Starz has looked like takeover bait since January when Liberty Media spun off the premium networks company. And investment bankers “of every shape, color, and size have come to us to talk about their best ideas,” Starz CEO Chris Albrecht told investors this morning at the Goldman Sachs Communacopia Conference. But “there hasn’t been anything yet that makes sense to us.” So he continues to plug ahead with a strategy to boost the number of original shows Starz airs, and expand the number of platforms where the networks he controls are offered. Next year Starz should have about 50 hours of originals — and Albrecht says he’d like to increase that to about 75 hours, close to what HBO offers. “HBO has a lot of everything, including money.” He’s not certain how long it will take to get there because “those decisions haven’t been made yet” and the company’s tentative plans provide opportunities for it to “press pause” if shows fail to perform as well as he expects. A lot depends on the deals Starz can make to co-produce new series, or licence them, overseas.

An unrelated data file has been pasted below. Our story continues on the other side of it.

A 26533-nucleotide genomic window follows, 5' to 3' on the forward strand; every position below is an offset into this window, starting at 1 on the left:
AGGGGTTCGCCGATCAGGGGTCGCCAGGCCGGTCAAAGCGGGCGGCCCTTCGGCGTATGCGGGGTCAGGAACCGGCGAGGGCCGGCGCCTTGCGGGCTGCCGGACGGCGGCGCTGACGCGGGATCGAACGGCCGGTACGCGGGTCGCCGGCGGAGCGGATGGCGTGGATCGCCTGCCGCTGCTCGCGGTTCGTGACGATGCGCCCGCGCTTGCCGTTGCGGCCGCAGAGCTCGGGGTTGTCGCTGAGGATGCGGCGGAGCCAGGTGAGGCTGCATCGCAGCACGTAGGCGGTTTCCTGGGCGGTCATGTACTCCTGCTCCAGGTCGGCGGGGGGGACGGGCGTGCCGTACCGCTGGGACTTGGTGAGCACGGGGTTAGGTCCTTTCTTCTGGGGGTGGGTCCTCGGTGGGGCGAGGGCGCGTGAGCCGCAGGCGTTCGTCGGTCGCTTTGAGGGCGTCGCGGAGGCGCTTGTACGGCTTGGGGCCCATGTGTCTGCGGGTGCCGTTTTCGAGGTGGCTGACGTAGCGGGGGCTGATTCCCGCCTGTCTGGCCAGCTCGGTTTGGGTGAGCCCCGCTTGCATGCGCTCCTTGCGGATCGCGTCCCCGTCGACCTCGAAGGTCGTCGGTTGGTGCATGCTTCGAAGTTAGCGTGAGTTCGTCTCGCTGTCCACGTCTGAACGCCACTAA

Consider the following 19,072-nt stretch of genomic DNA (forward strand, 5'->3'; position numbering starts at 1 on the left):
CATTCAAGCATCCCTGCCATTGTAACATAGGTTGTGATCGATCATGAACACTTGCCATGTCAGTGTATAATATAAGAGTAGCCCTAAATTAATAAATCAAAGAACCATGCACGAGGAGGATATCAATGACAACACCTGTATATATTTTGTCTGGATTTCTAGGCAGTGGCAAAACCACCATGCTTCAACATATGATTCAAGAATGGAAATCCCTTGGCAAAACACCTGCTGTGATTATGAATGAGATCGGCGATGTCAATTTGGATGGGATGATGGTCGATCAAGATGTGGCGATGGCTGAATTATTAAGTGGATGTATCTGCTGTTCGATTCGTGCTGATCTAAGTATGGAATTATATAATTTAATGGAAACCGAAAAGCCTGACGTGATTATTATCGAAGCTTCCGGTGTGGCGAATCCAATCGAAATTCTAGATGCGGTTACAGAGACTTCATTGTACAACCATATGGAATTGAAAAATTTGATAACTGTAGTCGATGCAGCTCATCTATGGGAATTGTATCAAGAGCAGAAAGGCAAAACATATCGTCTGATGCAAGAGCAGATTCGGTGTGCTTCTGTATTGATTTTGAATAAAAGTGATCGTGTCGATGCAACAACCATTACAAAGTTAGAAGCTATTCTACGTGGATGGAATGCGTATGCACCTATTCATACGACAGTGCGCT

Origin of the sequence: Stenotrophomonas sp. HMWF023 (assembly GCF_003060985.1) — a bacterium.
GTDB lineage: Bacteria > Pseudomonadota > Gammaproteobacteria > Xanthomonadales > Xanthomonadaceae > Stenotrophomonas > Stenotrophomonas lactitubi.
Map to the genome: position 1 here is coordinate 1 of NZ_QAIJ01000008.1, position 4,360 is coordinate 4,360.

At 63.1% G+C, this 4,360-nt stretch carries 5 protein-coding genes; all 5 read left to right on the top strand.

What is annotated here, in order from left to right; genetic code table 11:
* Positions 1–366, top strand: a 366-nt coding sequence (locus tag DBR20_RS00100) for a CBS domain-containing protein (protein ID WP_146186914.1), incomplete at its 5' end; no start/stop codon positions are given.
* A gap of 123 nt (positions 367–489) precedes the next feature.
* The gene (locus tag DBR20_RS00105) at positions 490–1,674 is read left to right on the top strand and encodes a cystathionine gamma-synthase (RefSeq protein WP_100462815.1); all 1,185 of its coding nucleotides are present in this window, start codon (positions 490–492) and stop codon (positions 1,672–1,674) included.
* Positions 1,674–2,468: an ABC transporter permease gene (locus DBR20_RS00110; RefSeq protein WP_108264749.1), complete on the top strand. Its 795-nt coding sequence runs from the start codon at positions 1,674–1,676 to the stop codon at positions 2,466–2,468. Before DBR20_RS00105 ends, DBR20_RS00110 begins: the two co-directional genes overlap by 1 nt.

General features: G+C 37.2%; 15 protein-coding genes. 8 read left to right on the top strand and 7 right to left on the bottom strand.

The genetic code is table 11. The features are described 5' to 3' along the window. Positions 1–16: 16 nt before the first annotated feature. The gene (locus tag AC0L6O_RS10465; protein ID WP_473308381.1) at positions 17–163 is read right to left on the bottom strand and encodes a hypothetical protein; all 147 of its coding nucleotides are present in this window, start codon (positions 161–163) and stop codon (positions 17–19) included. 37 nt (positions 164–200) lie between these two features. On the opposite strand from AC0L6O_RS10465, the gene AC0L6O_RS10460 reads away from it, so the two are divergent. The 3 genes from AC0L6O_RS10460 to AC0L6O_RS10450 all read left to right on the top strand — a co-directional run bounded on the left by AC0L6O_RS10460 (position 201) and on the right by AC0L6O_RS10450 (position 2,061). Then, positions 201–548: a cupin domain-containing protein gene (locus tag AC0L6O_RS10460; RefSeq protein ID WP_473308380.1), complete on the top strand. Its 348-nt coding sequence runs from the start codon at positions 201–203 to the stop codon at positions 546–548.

Albrecht talked up his need to persuade cable and satellite companies to promote sales of his premium channels when they’re busiest marketing to sign up new customers. “That is the way you acquire the most amount of subs.” But he says he’d entertain other models. “If our distributors decided to create a package on high-speed [Internet] that would get Starz to the consumer at a lower price point, we see that as an opportunity for Starz.” He’d also consider offering his channels on broadband-based programming services such as the ones that Intel and Sony are considering “as long as we’re in a premium tier.” Would he consider offering Starz directly to consumers who don’t subscribe to pay TV? “At this time we don’t have any plans. …It’s way, way, way too early — if ever — to think about going direct.” But he adds that there “is nothing in our deals with studios or distributors that would prevent us” from doing so.
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